Your life mission and purpose may be different. We are not all called to be “scribes” in the same sense that Ezra was. But we are all called to pursue the purpose and will of God in our lives. And God’s hand will be on those whose lives are lined up with that purpose.

3. The hand of God is on believers who petition him intensely and specifically in times of special danger or need.

We see this in Ezra’s preparation for the journey back to Jerusalem. With all the risk that it entailed, and with his resolve not to ask for the king’s help, he recognized this as a time of great danger. Look at what he did.

Then I proclaimed a fast there, at the river Ahava, that we might humble ourselves before our God, to seek from him a safe journey for ourselves, our children, and all our goods. 22 For I was ashamed to ask the king for a band of soldiers and horsemen to protect us against the enemy on our way, since we had told the king, “The hand of our God is for good on all who seek him, and the power of his wrath is against all who forsake him.” 23 So we fasted and implored our God for this, and he listened to our entreaty.

They specifically asked for God’s protection and help, and he gave it. His hand was on them throughout the journey and so they arrived safely. We also have the privilege of petitioning God in times of special danger or need. In Ezra’s case, their prayer included a time of fasting and humbling themselves before God. While the Bible never specifically commands us to fast, the Scripture is full of examples of people fasting as a way of intensifying their prayers, and showing their seriousness and humility and their dependence on God. It is certainly an appropriate practice for believers today in times of particular danger or need. When we particularly feel the need for God’s hand on us, we can ask for it, intensely and specifically.

Many of you know the story of this Centre, how in early 1991, we were told that we would have to stop all public meetings at our worship center within 30 days. Ten churches were to be left without a place to meet. During those 30 days we called on all the Christians in our church and the other churches to join in special days of fasting and prayer as we petitioned God to meet our need. With just a week to spare, God opened the way for us to have an interview with the private secretary of the Crown Prince. (You know the rest of the story). God’s hand was on us in response to our specific and intense petition.

That story is part of our history as a church. It is part of your story too. But what new chapters does God intend to write, specifically in your congregation? (elaborate)

What was Ezra’s response to experiencing God’s hand on him? This is vitally important.

Answer: He gave God the glory and the credit for what was accomplished.

I want to simply highlight the ones that are in the first person, in Ezra’s own words and recollections.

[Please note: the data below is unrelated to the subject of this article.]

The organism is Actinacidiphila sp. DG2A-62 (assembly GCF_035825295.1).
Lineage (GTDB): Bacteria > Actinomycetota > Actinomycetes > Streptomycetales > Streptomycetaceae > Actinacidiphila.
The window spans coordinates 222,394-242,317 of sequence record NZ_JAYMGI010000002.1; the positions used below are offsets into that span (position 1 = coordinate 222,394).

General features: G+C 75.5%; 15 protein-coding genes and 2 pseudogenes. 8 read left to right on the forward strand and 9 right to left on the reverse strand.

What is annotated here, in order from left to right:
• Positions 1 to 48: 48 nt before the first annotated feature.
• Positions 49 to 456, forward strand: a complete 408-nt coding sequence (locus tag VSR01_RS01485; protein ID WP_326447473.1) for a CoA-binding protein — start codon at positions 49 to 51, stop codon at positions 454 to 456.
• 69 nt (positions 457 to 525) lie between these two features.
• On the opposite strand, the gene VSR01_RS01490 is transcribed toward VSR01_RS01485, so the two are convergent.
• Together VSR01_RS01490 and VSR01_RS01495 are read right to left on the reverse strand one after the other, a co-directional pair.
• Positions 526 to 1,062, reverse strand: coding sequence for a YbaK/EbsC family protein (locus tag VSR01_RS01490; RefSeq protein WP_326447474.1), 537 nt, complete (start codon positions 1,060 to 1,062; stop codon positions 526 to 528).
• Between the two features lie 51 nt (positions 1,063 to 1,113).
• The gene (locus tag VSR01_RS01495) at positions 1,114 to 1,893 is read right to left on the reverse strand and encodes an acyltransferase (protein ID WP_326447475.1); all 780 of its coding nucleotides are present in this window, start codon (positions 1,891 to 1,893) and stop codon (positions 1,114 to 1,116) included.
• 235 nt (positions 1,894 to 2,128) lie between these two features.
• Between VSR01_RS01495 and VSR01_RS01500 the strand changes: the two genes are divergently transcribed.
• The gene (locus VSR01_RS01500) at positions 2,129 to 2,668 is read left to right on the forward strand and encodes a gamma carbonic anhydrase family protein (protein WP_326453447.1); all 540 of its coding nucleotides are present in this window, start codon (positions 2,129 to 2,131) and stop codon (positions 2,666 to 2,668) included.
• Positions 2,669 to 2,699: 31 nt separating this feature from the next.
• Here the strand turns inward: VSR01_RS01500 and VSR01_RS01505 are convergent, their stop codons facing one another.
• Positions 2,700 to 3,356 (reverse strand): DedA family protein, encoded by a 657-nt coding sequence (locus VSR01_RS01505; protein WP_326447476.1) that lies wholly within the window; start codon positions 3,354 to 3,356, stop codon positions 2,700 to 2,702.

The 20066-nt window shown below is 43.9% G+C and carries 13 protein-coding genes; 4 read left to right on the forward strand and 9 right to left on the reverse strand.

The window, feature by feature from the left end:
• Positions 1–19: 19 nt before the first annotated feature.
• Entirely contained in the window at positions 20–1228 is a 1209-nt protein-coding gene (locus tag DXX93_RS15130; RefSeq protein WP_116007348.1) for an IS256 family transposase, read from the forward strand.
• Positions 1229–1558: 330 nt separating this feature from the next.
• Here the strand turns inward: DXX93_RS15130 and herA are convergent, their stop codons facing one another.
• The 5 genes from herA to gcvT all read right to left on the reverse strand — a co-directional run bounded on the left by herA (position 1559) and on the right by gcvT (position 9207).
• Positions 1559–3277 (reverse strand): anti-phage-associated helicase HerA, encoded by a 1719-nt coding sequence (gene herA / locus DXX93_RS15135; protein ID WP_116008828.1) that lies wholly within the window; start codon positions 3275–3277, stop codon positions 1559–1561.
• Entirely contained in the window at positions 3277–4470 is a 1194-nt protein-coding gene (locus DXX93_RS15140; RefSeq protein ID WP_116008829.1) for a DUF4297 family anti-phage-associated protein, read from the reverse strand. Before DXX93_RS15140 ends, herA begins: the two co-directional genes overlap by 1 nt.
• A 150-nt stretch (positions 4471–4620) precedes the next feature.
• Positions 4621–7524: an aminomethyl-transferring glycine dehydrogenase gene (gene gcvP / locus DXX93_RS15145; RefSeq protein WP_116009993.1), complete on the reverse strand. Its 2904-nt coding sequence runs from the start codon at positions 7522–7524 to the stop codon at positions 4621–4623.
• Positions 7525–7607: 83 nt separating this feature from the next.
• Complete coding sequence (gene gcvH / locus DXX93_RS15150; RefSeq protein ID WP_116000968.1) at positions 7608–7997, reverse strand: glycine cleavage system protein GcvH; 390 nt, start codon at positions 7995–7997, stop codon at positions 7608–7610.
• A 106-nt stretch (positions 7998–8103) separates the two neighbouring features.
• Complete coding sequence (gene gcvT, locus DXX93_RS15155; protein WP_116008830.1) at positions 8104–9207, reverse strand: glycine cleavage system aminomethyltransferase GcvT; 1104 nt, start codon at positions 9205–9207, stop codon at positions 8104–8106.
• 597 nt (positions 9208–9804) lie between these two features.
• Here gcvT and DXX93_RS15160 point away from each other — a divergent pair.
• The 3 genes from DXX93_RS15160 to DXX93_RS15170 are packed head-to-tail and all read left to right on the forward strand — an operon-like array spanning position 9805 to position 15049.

First of all in Ezra 7:27: Blessed be the Lord, the God of our fathers, who put such a thing as this into the heart of the king, to beautify the house of the Lord that is in Jerusalem,

From the whole story, we know that Ezra must have taken initiative in approaching the king and making requests. At this point he could well have been boasting about his own connections or influence or “wasta”. Instead he gives all the credit to God. “He put it into the king’s heart…”

Then in Ezra 7:28: who extended to me his steadfast love before the king and his counselors, and before all the king's mighty officers. I took courage, for the hand of the Lord my God was on me, and I gathered leading men from Israel to go up with me. Again, how easy it would have been to boast of his leadership skills and his inspirational ability. But instead he credits all to the hand of God.

Look at 8:18: And by the good hand of our God on us, they brought us a man of discretion, of the sons of Mahli the son of Levi, son of Israel, namely Sherebiah with his sons and kinsmen, “God provided the right people,” Ezra proclaimed.

Finally in 8:31: Then we departed from the river Ahava on the twelfth day of the first month, to go to Jerusalem. The hand of our God was on us, and he delivered us from the hand of the enemy and from ambushes by the way. He was quick to give God the credit and to give him thanks for the protection on the journey.

That is one thing God expects, when he puts his gracious hand on us and works through us and for us. He expects us to give him the glory. To say, as Ezra did repeatedly, “It was the hand of God on us who has accomplished this.”

There is a tragic, contrasting story in the Old Testament of a king of Judah who ignored this principle. He was a king by the name of Uzziah. He was a good king who sought the Lord. His story is told in II Chronicles 26, but I will just summarize it here. The text states that, As long as he sought the Lord, God gave him success.

The King James Version masterfully captures the essence of his downfall: For he was marvelously helped till he was strong. But when he was strong, his heart was lifted up to his destruction. (26:15-16)

We seek the hand of God upon our lives and our undertakings. And he desires to put his hand on us and to work in us and through us to accomplish his purpose and to do great and wonderful things. But when we does, let us not make the error that King Uzziah did. Let us, like Ezra, be quick to give credit where credit is due. “This is the hand of God that has done this.” The hand of our God was on us.

Seek him. Align yourself with God’s purposes. Seek him with special intensity in times of need or crisis. And when he has answered and you have seen his hand upon you, give him the glory.